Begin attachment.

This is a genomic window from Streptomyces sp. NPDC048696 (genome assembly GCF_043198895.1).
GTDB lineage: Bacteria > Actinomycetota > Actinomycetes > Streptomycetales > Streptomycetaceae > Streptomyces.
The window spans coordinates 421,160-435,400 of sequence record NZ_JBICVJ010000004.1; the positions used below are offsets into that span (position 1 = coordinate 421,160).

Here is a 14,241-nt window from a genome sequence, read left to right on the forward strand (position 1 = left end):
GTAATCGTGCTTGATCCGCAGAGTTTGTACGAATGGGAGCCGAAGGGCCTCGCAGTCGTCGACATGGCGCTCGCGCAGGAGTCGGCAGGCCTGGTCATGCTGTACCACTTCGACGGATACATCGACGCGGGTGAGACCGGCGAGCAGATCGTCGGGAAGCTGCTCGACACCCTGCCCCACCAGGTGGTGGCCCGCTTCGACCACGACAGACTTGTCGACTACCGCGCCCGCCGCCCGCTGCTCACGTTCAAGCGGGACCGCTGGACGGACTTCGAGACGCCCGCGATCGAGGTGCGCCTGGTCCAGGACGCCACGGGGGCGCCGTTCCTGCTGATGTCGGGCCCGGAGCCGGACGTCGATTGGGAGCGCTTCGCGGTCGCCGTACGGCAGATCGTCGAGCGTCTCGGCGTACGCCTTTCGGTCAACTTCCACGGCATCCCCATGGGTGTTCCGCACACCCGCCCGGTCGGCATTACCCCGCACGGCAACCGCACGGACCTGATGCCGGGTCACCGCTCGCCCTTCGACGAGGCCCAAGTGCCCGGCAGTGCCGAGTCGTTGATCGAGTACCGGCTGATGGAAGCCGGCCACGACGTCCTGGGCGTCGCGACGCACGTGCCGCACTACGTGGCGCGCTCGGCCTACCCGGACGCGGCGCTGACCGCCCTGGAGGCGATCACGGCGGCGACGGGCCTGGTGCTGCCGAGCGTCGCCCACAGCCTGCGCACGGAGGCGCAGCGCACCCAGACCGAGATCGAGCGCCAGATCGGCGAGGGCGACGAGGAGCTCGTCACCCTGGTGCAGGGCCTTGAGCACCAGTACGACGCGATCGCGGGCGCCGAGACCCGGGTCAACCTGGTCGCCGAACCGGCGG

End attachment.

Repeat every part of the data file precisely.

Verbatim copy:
This is a genomic window from Streptomyces sp. NPDC048696 (genome assembly GCF_043198895.1).
GTDB lineage: Bacteria > Actinomycetota > Actinomycetes > Streptomycetales > Streptomycetaceae > Streptomyces.
The window spans coordinates 421,160-435,400 of sequence record NZ_JBICVJ010000004.1; the positions used below are offsets into that span (position 1 = coordinate 421,160).

Here is a 14,241-nt window from a genome sequence, read left to right on the forward strand (position 1 = left end):
GTAATCGTGCTTGATCCGCAGAGTTTGTACGAATGGGAGCCGAAGGGCCTCGCAGTCGTCGACATGGCGCTCGCGCAGGAGTCGGCAGGCCTGGTCATGCTGTACCACTTCGACGGATACATCGACGCGGGTGAGACCGGCGAGCAGATCGTCGGGAAGCTGCTCGACACCCTGCCCCACCAGGTGGTGGCCCGCTTCGACCACGACAGACTTGTCGACTACCGCGCCCGCCGCCCGCTGCTCACGTTCAAGCGGGACCGCTGGACGGACTTCGAGACGCCCGCGATCGAGGTGCGCCTGGTCCAGGACGCCACGGGGGCGCCGTTCCTGCTGATGTCGGGCCCGGAGCCGGACGTCGATTGGGAGCGCTTCGCGGTCGCCGTACGGCAGATCGTCGAGCGTCTCGGCGTACGCCTTTCGGTCAACTTCCACGGCATCCCCATGGGTGTTCCGCACACCCGCCCGGTCGGCATTACCCCGCACGGCAACCGCACGGACCTGATGCCGGGTCACCGCTCGCCCTTCGACGAGGCCCAAGTGCCCGGCAGTGCCGAGTCGTTGATCGAGTACCGGCTGATGGAAGCCGGCCACGACGTCCTGGGCGTCGCGACGCACGTGCCGCACTACGTGGCGCGCTCGGCCTACCCGGACGCGGCGCTGACCGCCCTGGAGGCGATCACGGCGGCGACGGGCCTGGTGCTGCCGAGCGTCGCCCACAGCCTGCGCACGGAGGCGCAGCGCACCCAGACCGAGATCGAGCGCCAGATCGGCGAGGGCGACGAGGAGCTCGTCACCCTGGTGCAGGGCCTTGAGCACCAGTACGACGCGATCGCGGGCGCCGAGACCCGGGTCAACCTGGTCGCCGAACCGGCGG